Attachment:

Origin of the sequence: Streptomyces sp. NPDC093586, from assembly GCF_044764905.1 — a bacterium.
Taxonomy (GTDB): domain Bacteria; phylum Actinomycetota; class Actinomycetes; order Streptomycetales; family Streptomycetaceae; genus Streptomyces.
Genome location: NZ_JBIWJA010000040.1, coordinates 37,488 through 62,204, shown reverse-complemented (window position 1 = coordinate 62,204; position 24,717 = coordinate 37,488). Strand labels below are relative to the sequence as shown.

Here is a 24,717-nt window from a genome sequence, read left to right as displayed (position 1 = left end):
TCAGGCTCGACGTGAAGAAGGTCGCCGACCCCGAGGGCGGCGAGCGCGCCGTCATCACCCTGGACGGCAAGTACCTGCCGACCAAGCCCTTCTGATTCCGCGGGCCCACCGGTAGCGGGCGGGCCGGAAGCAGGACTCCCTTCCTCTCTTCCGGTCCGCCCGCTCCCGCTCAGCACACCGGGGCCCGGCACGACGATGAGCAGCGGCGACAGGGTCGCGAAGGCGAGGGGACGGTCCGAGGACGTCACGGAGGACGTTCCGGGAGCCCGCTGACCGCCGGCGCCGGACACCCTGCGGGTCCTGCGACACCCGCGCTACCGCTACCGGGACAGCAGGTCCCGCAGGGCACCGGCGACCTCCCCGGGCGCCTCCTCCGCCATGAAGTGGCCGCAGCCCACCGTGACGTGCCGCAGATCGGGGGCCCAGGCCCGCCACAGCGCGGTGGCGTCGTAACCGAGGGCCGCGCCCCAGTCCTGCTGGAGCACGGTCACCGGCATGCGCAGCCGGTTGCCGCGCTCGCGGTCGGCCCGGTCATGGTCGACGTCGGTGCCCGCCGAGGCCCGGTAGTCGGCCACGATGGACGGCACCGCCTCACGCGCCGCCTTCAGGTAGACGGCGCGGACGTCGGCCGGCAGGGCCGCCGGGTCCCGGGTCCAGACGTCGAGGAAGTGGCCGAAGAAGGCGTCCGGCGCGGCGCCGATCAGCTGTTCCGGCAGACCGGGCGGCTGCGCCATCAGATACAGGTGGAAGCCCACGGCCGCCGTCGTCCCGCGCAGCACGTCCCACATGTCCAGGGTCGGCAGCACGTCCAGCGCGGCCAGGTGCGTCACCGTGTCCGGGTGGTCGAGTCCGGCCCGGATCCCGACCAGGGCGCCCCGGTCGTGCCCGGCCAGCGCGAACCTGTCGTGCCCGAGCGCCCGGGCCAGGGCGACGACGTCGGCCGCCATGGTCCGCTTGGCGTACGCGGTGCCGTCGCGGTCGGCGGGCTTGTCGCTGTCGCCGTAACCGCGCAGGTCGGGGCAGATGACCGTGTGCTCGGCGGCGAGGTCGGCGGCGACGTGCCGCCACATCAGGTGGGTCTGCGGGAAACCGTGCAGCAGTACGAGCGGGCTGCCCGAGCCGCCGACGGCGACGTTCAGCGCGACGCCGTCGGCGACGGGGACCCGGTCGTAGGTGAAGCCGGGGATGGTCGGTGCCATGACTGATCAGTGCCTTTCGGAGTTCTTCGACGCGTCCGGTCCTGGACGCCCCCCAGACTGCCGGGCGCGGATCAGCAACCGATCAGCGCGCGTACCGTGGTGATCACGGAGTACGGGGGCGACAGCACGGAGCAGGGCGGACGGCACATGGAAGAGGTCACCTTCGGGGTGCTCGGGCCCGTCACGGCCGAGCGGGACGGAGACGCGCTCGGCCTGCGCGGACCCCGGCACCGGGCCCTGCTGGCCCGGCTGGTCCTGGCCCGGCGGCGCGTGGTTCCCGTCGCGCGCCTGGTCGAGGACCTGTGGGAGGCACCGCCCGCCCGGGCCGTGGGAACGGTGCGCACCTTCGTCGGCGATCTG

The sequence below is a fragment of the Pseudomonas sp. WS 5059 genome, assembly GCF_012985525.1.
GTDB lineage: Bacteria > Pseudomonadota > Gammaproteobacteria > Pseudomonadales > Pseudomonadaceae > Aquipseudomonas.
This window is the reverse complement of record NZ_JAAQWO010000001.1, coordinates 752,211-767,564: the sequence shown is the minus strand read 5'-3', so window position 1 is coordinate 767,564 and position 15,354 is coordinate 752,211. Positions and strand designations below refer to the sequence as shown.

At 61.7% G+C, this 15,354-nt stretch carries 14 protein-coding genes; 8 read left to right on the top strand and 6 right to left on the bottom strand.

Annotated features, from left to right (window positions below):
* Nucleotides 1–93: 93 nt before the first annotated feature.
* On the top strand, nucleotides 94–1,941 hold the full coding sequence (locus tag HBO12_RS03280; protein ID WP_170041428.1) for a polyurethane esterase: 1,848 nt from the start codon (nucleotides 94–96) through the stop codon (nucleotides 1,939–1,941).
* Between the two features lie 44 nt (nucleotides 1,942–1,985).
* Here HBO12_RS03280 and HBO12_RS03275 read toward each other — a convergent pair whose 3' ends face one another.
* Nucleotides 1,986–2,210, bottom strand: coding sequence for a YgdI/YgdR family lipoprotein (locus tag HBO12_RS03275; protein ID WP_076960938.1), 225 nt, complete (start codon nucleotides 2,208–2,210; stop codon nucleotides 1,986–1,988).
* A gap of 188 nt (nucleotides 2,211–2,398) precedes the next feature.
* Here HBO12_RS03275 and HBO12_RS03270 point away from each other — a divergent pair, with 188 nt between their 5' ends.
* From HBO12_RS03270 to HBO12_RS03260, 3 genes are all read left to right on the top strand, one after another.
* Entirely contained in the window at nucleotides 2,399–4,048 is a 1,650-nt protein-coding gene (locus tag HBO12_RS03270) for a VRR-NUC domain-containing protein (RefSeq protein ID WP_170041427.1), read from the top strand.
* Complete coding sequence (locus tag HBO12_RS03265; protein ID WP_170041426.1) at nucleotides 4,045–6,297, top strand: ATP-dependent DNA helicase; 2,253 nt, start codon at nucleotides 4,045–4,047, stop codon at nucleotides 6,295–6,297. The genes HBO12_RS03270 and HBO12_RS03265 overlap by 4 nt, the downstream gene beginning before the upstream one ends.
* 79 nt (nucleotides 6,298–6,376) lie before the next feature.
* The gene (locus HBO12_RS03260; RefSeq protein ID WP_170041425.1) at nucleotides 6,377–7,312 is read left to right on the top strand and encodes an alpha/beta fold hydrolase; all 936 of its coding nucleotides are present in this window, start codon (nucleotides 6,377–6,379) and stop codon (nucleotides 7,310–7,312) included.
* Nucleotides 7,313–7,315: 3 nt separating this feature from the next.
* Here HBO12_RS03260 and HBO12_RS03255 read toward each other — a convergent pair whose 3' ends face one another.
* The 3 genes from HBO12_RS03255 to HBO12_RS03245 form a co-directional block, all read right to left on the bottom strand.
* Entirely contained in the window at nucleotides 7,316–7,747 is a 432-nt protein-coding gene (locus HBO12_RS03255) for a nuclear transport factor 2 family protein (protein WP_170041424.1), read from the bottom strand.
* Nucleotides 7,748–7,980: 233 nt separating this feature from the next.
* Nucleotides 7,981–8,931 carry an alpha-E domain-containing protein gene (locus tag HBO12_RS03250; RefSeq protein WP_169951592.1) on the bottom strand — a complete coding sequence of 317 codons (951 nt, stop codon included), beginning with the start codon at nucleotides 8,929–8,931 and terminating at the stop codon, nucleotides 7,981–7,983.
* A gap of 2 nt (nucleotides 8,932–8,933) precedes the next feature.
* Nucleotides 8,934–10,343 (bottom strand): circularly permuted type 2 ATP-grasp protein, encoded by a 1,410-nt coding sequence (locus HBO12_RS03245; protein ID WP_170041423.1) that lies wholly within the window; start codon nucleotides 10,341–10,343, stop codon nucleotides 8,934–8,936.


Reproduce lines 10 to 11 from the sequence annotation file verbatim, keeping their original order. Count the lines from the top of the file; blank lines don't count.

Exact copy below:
Annotated features, from left to right (window positions below):
* Nucleotides 1–93: 93 nt before the first annotated feature.